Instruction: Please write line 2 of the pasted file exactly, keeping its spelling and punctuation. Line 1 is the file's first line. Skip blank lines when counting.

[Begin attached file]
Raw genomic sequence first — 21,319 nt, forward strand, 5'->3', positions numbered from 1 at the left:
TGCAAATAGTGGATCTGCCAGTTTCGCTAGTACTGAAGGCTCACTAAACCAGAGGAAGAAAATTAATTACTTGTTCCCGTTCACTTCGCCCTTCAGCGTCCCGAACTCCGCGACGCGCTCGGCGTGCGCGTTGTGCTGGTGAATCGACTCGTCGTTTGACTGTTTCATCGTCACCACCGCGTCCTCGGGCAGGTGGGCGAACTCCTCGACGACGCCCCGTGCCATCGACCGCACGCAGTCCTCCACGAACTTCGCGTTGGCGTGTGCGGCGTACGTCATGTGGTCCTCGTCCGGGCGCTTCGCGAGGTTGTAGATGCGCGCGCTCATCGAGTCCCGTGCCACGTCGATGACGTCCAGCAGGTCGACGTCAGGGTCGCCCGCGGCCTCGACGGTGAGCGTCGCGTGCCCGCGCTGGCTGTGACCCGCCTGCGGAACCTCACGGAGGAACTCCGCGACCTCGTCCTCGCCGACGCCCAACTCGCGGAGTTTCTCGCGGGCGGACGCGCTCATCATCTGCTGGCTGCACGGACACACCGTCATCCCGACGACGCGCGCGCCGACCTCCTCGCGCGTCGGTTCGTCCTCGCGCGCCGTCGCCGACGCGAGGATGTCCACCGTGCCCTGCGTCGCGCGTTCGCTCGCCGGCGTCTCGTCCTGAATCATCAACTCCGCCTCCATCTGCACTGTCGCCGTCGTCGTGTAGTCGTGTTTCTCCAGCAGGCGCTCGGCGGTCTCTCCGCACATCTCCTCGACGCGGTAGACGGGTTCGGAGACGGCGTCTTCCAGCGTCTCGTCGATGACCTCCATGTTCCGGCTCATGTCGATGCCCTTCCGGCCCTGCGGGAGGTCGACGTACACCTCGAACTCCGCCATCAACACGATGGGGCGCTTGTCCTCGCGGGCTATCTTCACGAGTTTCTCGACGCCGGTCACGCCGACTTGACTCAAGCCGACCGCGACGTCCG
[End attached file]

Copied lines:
TGCAAATAGTGGATCTGCCAGTTTCGCTAGTACTGAAGGCTCACTAAACCAGAGGAAGAAAATTAATTACTTGTTCCCGTTCACTTCGCCCTTCAGCGTCCCGAACTCCGCGACGCGCTCGGCGTGCGCGTTGTGCTGGTGAATCGACTCGTCGTTTGACTGTTTCATCGTCACCACCGCGTCCTCGGGCAGGTGGGCGAACTCCTCGACGACGCCCCGTGCCATCGACCGCACGCAGTCCTCCACGAACTTCGCGTTGGCGTGTGCGGCGTACGTCATGTGGTCCTCGTCCGGGCGCTTCGCGAGGTTGTAGATGCGCGCGCTCATCGAGTCCCGTGCCACGTCGATGACGTCCAGCAGGTCGACGTCAGGGTCGCCCGCGGCCTCGACGGTGAGCGTCGCGTGCCCGCGCTGGCTGTGACCCGCCTGCGGAACCTCACGGAGGAACTCCGCGACCTCGTCCTCGCCGACGCCCAACTCGCGGAGTTTCTCGCGGGCGGACGCGCTCATCATCTGCTGGCTGCACGGACACACCGTCATCCCGACGACGCGCGCGCCGACCTCCTCGCGCGTCGGTTCGTCCTCGCGCGCCGTCGCCGACGCGAGGATGTCCACCGTGCCCTGCGTCGCGCGTTCGCTCGCCGGCGTCTCGTCCTGAATCATCAACTCCGCCTCCATCTGCACTGTCGCCGTCGTCGTGTAGTCGTGTTTCTCCAGCAGGCGCTCGGCGGTCTCTCCGCACATCTCCTCGACGCGGTAGACGGGTTCGGAGACGGCGTCTTCCAGCGTCTCGTCGATGACCTCCATGTTCCGGCTCATGTCGATGCCCTTCCGGCCCTGCGGGAGGTCGACGTACACCTCGAACTCCGCCATCAACACGATGGGGCGCTTGTCCTCGCGGGCTATCTTCACGAGTTTCTCGACGCCGGTCACGCCGACTTGACTCAAGCCGACCGCGACGTCCG